JACKSONVILLE, Florida – A U.S. court halted the execution of a man convicted of the rape and murder of an 11-year-old boy in a step widely expected as the U.S. Supreme Court hears a constitutional challenge to the use of lethal injections.
The U.S. District Court's stay in Mark Dean Schwab's execution, scheduled for Thursday, continued the move to halt death sentences in the United States pending an appeal to the high court by two inmates in the state of Kentucky who contend the toxic three-drug combination used for lethal injections there is cruel and unusual punishment.
Florida uses the same drugs, and Schwab's appeal was based on the same constitutional grounds.
The state quickly filed an appeal seeking to overturn the order.
The stay will remain in effect while the high court considers the Kentucky cases. The U.S. Supreme Court has delayed executions in three other states while it considers the appeals of the Kentucky inmates.
Schwab's execution for the 1991 killing of Junny Rios-Martinez was to be the first in Florida since the botched execution of Angel Diaz last Dec. 13. It took 34 minutes for Diaz to die — twice as long as normal — because the guards pushed the needles through his veins.
The execution sparked outrage among death penalty opponents and prompted then-Governor Jeb Bush, President George W. Bush's brother, to suspend executions in the state. Officials then revised the procedure and Governor Charlie Crist lifted the moratorium by signing Schwab's death warrant.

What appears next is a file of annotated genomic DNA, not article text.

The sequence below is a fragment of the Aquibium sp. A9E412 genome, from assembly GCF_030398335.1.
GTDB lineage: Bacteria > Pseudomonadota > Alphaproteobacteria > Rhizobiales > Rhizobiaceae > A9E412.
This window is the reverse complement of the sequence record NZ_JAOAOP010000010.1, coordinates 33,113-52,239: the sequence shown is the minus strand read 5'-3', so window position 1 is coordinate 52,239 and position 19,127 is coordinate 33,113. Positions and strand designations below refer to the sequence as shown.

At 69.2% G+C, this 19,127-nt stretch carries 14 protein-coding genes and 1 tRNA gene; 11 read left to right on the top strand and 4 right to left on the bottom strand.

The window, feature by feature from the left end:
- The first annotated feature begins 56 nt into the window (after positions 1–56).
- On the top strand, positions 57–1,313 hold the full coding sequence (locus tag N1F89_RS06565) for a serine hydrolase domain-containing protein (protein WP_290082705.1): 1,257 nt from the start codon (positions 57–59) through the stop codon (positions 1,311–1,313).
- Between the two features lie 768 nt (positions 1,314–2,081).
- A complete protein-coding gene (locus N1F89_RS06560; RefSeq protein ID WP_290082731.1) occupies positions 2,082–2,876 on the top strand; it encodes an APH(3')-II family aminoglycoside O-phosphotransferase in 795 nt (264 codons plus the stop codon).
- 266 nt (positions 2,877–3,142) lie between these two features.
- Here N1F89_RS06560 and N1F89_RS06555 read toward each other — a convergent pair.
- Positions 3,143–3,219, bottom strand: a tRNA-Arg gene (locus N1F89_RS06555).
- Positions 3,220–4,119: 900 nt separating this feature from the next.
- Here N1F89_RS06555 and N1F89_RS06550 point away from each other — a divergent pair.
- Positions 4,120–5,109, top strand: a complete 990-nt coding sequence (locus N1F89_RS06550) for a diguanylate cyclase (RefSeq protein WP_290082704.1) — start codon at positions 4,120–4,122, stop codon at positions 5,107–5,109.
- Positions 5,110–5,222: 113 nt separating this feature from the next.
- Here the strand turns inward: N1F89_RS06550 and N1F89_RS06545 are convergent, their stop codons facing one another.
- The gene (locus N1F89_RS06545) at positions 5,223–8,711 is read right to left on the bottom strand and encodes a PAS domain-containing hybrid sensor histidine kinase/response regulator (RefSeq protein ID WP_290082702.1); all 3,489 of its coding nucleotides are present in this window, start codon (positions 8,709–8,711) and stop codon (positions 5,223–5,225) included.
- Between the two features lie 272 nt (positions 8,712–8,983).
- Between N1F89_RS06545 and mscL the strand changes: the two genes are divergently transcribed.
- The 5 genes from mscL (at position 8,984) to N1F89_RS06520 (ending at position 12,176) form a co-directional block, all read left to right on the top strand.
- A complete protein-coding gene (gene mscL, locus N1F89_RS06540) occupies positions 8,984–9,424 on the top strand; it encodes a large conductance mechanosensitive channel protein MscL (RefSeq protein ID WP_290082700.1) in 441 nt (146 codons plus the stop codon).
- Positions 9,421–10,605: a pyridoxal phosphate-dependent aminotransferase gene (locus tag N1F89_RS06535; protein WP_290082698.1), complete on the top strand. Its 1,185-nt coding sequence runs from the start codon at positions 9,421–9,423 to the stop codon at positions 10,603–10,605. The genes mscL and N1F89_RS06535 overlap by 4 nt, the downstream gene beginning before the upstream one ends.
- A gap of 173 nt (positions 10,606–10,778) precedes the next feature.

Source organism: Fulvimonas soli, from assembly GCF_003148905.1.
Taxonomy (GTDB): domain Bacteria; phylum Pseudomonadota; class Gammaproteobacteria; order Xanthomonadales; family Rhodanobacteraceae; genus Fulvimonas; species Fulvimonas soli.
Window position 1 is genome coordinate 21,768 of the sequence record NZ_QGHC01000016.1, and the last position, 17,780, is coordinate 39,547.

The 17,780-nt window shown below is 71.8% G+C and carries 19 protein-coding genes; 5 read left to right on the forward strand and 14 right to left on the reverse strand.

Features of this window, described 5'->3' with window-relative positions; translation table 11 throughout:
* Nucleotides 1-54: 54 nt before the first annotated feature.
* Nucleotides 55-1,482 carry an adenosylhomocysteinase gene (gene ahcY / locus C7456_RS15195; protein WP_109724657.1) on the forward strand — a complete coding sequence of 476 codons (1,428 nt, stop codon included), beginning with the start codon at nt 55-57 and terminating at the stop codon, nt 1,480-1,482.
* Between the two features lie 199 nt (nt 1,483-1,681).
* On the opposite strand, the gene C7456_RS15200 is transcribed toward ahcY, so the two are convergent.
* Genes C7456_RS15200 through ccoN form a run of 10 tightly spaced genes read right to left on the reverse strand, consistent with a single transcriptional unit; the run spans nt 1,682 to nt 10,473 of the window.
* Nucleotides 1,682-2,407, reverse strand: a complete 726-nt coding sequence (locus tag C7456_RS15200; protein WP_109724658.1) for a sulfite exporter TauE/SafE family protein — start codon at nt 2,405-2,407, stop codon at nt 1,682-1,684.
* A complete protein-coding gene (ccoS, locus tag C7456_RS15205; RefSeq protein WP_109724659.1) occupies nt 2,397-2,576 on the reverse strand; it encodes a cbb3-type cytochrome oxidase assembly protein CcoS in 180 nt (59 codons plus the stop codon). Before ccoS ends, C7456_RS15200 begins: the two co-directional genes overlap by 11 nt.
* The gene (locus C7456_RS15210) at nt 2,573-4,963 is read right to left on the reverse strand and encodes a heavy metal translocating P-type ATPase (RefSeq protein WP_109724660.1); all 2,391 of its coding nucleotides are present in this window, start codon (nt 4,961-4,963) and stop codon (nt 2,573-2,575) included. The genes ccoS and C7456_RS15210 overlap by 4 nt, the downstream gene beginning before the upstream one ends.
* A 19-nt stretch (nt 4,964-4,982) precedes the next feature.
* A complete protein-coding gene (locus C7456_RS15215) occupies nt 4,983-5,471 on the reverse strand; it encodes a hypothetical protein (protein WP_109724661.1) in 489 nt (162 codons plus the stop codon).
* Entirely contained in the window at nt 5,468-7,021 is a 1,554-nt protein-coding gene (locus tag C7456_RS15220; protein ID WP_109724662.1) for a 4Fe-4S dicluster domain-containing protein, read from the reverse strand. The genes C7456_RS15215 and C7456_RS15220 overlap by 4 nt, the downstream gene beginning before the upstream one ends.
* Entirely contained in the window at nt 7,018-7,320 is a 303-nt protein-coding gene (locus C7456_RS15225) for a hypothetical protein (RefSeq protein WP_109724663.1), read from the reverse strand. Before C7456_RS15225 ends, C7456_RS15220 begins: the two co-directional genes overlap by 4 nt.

In its response to Schwab's appeal, the state of Florida said the state's procedure is designed to prevent potentially painful drugs from being injected until an inmate is "deeply unconscious."
Crist, issued a statement, saying, "I am disappointed that the family of the victim, Junny Rios-Martinez, will have to continue to wait to see justice done."
Schwab, who had an earlier sexual assault conviction, saw the boy's photo in a newspaper and gained the confidence of his family, claiming he was with the newspaper and was writing an article on him.
Schwab later called Junny's school and pretended to be Junny's father and asked that the boy meet him. A friend saw Junny get into a truck with a man.
During his trial, it was revealed that Schwab kidnapped the boy, bound his hands and face with duct tape and cut off the boy's clothes. He raped the crying boy before strangling him.
After the boy's murder, the Legislature passed the Junny Rios-Martinez Act, which prohibits sex offenders from early release from prison.